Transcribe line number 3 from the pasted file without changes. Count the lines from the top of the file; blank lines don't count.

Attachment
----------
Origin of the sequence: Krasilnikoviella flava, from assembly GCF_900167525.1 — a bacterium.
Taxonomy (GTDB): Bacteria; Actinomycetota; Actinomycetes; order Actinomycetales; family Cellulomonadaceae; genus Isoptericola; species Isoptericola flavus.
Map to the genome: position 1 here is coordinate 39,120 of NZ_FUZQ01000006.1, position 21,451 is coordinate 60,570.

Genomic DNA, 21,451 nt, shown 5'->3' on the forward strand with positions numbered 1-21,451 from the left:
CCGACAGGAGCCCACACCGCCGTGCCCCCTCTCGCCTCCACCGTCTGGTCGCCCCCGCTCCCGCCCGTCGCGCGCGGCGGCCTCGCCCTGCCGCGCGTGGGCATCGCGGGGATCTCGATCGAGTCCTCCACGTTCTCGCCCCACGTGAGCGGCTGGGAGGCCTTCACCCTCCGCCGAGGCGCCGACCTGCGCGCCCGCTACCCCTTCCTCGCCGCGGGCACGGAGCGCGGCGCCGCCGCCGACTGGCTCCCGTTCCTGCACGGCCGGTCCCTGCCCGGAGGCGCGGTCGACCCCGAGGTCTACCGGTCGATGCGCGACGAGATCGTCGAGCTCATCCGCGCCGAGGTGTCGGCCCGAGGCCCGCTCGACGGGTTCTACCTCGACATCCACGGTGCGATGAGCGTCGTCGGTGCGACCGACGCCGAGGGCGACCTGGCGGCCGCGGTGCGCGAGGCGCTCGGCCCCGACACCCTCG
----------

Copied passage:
Map to the genome: position 1 here is coordinate 39,120 of NZ_FUZQ01000006.1, position 21,451 is coordinate 60,570.